It’s Sunday morning. I’m out of bed but slightly hungover and heading for the couch. I need something gentle to watch. My wife and I like to watch made-for-TV whodunnits and courtroom dramas on mornings like this, but with several streaming services to browse, it can take half an hour or more to unearth a good prospect.
We finally agree on one and settle down, steaming mugs of tea in hand, but it soon dawns on my wife that we’ve seen it. I’m not convinced and argue that we should give it another 10 minutes. Sometimes the reason you don’t remember a movie is that it’s a major turkey; sometimes it’s following such a predictable formula that you merely think you’ve seen it before. “She did it but dressed up as the guy,” my wife implores. Damn, she’s right. We have seen it. Back to the endless search.
Streaming services track everything I watch, so why can’t I filter out what I’ve seen? I’d love a way to mark things as watched that I may have seen years ago or on another service too. While we’re at it, why not let me filter out musicals, The Big Bang Theory, and anything with James Corden? Most streaming services have been slow to add these quality-of-life updates, but it can save precious time on those rare worry-free weekends.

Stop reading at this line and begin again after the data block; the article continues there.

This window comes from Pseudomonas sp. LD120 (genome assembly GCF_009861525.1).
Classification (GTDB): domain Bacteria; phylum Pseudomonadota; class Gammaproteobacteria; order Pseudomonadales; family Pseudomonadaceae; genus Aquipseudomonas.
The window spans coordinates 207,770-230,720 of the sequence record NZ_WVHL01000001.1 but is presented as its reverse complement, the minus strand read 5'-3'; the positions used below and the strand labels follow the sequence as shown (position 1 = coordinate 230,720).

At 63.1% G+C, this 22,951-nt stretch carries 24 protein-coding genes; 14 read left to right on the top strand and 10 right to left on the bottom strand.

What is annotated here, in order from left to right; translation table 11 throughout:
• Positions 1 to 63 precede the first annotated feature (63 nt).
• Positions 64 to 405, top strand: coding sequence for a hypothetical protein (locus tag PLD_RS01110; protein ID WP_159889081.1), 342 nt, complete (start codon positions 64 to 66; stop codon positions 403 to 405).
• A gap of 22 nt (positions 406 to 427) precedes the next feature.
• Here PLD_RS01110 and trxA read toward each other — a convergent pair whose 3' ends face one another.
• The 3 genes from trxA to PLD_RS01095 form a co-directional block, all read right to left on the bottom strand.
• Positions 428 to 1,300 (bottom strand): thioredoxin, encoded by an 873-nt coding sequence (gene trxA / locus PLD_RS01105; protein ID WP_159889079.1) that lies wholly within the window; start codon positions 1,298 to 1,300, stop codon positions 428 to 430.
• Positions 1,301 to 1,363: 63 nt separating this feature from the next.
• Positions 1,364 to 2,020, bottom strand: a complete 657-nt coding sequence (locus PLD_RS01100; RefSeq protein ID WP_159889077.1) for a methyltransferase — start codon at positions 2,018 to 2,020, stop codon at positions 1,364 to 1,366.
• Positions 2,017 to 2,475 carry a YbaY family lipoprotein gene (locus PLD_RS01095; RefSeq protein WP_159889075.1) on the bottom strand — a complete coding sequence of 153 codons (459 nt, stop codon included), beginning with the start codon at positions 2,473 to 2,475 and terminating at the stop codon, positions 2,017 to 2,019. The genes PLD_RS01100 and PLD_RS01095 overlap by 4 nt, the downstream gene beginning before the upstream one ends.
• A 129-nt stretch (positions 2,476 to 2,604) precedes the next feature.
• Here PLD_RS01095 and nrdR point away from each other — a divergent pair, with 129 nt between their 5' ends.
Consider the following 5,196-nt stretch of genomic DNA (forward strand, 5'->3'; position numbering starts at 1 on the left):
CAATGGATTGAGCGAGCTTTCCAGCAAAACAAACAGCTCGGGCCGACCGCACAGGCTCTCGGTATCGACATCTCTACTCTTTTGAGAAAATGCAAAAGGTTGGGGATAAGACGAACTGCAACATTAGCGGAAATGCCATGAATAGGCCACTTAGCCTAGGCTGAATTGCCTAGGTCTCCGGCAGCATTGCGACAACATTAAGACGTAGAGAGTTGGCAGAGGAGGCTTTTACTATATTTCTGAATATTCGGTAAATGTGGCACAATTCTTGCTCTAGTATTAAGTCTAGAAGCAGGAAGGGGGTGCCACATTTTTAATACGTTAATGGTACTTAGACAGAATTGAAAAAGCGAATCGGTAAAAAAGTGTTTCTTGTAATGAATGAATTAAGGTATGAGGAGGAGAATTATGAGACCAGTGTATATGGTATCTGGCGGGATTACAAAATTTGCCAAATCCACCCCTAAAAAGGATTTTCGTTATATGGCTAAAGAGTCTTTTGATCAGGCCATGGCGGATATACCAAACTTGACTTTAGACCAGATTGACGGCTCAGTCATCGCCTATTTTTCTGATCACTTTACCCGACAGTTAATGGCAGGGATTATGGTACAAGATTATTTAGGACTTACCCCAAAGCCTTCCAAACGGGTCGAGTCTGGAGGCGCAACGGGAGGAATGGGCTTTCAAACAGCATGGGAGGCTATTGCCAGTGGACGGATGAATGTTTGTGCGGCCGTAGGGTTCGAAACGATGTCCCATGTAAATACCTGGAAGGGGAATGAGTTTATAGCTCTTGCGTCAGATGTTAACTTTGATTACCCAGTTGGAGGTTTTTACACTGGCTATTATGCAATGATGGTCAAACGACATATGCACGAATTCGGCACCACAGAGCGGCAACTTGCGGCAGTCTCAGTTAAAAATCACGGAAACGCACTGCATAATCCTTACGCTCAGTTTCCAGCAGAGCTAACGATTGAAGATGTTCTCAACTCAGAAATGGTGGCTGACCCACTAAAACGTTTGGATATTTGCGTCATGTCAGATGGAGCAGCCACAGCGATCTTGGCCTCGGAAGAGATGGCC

We undoubtedly watch too much TV, especially over the nearly two years of intermittent lockdowns. But I know there are unfamiliar gems on these streaming services; it’s just tough to get at them. The likes of Netflix, Amazon Prime Video, and Disney+ all offer up row upon row of movies and shows divided into categories and genres, but I increasingly get the feeling that each row has the same titles, just jumbled into a different order (looking at you, Prime Video).
Deciding what to recommend has been a problem for streaming services from day one. There are objective rows, such as the top 10 most popular in your country or what’s trending, but how do these platforms decide what you might want to watch next? Netflix has a thumbs up or thumbs down system, but it’s not entirely clear what it does. So I asked.
If you rate anything thumbs up or down, Netflix assumes you have watched it on the service or elsewhere, a Netflix spokesperson told me. A thumbs up should result in related content suggestions, while a thumbs down delivers fewer similar shows or movies. So far, so simple.
Related content depends on a group of people at Netflix who tag all the shows and movies on the platform. These people attach descriptors like “horror, mystery, understated, ominous, and scary” to releases like Midnight Mass, for example. That way, the system can cross-reference tags to suggest similar shows and movies. Or not, if you didn’t like the show.
Take a look at someone else’s profile, and you will likely see a huge difference in the types of shows and movies Netflix recommends. Unfortunately, just because you rate something, it doesn’t necessarily disappear, which can make the rating system feel like it isn’t doing much.